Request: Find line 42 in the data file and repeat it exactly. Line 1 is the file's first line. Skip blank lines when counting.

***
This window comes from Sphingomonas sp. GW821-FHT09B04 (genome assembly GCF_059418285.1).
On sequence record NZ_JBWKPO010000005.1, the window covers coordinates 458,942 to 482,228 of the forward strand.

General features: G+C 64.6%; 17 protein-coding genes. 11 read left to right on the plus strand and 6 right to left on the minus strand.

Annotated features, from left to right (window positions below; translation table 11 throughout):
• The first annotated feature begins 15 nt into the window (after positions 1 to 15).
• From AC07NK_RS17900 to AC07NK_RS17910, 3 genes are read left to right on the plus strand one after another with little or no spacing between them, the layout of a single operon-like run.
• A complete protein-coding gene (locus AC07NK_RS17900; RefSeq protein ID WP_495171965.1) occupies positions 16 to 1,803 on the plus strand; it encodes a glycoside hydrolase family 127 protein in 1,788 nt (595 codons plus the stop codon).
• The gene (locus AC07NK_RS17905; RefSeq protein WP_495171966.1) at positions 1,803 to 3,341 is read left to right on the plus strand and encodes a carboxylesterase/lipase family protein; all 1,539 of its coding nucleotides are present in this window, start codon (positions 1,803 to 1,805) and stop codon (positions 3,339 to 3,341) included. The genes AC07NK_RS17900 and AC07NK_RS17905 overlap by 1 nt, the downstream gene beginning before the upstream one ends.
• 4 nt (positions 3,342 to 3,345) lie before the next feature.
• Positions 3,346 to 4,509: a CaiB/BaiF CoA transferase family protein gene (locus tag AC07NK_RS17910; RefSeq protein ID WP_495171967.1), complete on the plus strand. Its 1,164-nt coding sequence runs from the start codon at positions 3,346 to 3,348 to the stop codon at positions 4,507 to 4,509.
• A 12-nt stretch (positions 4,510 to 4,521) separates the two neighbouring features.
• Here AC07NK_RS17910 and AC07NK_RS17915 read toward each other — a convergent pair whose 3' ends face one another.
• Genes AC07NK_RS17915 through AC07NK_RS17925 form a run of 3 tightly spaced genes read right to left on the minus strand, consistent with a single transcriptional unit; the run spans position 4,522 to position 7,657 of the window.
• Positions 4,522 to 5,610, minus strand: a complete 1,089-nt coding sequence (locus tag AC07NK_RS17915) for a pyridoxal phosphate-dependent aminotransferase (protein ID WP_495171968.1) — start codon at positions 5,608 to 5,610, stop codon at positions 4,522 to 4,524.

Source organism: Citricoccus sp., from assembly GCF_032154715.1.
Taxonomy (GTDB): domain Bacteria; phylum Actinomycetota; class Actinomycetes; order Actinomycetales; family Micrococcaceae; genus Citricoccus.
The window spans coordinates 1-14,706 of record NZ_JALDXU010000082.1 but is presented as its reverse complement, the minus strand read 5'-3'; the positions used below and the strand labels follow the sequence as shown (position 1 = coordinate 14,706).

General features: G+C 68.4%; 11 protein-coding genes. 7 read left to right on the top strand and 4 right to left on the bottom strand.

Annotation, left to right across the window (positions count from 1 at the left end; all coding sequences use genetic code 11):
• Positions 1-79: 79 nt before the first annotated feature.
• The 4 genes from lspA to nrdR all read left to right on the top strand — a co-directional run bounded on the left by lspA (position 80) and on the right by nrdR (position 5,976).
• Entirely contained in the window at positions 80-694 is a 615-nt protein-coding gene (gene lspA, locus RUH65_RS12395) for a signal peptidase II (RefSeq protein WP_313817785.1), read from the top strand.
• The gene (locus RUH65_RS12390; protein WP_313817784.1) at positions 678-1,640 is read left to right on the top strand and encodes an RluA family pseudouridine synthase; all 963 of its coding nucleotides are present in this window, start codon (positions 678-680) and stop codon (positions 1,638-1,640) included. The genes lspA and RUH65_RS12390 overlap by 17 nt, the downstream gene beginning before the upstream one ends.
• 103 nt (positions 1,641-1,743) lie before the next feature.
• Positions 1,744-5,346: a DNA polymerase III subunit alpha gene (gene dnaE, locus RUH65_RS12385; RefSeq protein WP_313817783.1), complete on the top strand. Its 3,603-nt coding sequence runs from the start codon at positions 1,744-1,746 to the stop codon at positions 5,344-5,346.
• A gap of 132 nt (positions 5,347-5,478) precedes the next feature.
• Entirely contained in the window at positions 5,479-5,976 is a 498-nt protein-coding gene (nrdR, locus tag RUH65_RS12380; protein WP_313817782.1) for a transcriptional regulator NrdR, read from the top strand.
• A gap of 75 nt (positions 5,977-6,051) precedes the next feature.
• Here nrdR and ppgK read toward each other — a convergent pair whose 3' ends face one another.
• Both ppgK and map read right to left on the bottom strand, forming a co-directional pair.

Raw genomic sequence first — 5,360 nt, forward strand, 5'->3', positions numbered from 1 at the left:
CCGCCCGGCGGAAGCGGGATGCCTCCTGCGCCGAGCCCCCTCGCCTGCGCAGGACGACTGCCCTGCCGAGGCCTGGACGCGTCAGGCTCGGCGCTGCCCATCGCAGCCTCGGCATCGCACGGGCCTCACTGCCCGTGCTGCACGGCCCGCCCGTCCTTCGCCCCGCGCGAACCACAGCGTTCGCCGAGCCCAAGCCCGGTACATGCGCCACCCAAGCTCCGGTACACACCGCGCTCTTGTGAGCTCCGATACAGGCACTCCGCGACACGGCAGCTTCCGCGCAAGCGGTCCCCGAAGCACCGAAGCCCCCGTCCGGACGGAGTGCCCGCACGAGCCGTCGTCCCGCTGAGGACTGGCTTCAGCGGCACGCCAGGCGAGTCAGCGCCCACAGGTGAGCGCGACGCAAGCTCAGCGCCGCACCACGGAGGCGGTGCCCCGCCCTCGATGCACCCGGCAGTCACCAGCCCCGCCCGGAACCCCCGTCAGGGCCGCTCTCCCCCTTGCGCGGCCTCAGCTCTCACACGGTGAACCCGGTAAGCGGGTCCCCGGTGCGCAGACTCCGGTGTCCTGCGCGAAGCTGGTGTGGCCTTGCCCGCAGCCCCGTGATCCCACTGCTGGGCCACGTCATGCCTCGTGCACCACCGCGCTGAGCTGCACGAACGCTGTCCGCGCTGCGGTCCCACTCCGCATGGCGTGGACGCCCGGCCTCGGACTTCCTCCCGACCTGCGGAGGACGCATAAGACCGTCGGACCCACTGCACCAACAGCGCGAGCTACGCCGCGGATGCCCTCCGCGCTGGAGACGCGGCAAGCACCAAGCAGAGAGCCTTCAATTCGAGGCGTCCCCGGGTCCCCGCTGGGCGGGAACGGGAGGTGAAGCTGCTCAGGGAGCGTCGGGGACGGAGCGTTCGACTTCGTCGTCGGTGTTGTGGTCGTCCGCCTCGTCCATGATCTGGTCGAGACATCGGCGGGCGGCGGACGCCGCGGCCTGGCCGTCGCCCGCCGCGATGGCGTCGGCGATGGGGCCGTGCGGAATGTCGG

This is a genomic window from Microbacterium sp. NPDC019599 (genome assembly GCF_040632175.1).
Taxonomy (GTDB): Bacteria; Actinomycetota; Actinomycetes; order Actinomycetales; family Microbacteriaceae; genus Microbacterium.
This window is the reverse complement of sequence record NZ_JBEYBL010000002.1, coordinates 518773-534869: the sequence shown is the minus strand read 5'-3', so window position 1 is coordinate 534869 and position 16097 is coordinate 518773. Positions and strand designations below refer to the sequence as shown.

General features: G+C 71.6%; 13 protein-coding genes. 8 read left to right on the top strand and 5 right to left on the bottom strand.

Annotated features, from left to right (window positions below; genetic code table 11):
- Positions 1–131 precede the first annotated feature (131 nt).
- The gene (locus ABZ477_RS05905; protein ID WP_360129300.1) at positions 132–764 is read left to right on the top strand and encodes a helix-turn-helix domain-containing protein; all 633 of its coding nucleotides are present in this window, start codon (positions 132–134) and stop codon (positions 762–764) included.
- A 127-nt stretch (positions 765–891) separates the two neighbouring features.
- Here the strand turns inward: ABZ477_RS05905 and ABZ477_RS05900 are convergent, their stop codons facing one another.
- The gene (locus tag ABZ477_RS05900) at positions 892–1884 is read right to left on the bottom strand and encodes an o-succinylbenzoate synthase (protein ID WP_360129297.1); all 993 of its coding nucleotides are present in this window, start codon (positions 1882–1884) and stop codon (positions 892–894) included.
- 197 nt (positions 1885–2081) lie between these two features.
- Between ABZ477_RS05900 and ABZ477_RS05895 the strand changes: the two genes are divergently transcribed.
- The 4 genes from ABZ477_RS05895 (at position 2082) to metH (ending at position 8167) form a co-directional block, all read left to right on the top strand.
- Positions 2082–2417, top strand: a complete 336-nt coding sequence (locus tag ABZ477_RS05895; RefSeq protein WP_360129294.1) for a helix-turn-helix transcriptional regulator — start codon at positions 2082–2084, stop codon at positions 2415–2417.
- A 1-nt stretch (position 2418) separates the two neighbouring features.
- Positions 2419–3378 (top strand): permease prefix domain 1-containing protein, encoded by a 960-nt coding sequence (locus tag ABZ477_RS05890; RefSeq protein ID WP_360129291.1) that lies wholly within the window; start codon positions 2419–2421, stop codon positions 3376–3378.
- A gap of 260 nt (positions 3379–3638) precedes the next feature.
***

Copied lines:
- The gene (locus tag ABZ477_RS05900) at positions 892–1884 is read right to left on the bottom strand and encodes an o-succinylbenzoate synthase (protein ID WP_360129297.1); all 993 of its coding nucleotides are present in this window, start codon (positions 1882–1884) and stop codon (positions 892–894) included.